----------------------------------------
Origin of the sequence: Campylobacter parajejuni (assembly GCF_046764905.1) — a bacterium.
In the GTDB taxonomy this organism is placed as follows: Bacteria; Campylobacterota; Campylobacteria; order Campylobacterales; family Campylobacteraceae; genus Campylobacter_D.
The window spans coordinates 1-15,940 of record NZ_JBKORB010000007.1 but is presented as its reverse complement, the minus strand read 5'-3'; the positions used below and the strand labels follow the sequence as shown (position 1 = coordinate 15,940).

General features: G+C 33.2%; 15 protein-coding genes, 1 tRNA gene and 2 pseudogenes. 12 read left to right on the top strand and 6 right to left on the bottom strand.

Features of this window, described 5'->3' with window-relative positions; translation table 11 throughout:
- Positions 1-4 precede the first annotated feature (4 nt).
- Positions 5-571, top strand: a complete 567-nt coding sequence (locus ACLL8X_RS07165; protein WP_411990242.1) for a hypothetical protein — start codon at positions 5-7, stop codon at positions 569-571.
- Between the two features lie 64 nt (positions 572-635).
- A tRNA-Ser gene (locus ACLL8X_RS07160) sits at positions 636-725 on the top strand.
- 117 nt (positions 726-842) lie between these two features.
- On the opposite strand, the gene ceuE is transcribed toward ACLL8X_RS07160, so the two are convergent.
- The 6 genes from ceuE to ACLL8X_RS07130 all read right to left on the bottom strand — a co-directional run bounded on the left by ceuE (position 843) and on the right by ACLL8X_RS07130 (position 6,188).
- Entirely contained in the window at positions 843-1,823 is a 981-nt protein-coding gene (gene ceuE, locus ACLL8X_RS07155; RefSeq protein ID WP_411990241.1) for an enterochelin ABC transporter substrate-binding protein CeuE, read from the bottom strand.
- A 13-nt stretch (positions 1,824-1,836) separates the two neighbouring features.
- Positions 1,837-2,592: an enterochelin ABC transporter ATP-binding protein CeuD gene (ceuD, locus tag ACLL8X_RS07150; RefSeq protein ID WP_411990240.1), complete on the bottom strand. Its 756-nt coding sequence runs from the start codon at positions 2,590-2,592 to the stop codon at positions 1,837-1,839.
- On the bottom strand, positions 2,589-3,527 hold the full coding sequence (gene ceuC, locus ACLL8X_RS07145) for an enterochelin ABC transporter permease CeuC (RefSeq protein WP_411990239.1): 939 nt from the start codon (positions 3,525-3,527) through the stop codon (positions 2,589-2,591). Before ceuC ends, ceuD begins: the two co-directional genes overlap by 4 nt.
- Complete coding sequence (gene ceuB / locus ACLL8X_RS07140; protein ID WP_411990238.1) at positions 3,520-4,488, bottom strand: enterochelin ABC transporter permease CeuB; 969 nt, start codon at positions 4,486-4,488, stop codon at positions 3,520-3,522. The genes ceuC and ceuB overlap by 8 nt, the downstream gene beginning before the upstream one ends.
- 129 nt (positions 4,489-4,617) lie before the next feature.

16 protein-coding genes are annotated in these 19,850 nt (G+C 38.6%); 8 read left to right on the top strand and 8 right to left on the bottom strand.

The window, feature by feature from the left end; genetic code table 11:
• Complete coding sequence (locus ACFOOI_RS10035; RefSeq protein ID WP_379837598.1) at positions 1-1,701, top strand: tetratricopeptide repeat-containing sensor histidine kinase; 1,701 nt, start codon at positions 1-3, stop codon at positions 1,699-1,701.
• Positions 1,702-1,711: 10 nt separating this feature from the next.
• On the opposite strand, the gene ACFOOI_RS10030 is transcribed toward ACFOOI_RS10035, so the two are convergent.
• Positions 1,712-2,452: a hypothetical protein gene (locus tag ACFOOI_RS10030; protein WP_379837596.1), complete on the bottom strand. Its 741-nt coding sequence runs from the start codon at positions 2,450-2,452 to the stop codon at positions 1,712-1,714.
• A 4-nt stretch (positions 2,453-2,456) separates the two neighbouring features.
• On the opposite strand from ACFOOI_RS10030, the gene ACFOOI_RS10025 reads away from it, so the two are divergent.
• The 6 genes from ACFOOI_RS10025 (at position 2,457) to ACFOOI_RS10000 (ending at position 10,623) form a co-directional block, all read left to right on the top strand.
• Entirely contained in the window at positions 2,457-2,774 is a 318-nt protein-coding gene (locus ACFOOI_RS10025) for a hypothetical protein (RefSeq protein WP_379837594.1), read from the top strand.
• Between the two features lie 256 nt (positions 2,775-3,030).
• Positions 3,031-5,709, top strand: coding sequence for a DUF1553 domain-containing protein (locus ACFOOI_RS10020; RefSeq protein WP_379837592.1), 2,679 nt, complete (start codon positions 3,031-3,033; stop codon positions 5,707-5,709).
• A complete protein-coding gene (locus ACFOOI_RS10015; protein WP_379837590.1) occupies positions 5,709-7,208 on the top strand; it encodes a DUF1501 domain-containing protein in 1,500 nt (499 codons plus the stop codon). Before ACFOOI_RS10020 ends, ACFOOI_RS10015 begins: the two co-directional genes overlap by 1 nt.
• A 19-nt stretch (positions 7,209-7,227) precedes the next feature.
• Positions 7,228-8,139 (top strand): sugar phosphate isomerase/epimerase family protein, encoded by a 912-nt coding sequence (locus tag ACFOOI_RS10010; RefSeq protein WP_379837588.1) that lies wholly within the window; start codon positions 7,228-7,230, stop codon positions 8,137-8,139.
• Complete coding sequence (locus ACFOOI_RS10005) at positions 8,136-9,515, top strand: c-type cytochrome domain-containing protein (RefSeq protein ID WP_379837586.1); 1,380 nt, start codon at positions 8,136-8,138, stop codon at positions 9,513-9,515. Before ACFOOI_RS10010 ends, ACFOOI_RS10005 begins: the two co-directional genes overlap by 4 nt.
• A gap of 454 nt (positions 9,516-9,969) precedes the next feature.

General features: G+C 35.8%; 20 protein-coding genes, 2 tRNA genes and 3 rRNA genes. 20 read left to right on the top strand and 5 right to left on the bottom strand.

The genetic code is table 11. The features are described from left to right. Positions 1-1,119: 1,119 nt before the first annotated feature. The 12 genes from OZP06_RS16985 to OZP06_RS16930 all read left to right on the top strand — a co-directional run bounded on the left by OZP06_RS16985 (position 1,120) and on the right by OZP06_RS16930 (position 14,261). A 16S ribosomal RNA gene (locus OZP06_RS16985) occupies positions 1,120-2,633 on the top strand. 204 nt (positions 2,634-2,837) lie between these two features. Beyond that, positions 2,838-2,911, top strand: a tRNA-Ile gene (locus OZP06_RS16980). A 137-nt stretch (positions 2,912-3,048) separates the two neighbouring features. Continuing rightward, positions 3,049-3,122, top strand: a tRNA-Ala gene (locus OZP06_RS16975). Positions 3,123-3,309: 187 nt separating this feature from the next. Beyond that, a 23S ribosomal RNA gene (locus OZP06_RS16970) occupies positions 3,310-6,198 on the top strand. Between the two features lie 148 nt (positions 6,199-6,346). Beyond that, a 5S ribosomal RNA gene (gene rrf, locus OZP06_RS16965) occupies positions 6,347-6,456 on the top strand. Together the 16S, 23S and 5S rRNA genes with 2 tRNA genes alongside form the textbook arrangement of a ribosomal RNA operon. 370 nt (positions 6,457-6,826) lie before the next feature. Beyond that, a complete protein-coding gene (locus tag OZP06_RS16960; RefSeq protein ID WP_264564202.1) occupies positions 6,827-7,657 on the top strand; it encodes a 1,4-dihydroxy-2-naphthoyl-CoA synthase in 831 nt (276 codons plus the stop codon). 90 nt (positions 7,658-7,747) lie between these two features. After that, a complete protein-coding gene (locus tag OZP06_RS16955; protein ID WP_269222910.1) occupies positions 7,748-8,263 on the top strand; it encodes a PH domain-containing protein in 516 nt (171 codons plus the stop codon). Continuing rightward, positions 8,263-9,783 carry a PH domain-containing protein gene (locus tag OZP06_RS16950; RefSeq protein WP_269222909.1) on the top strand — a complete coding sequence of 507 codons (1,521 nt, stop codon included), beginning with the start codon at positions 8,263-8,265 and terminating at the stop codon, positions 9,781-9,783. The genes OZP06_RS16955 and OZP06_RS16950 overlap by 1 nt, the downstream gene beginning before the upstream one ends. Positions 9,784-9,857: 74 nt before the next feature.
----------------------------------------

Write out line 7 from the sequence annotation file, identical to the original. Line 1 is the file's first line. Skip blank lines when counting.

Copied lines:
- Positions 5-571, top strand: a complete 567-nt coding sequence (locus ACLL8X_RS07165; protein WP_411990242.1) for a hypothetical protein — start codon at positions 5-7, stop codon at positions 569-571.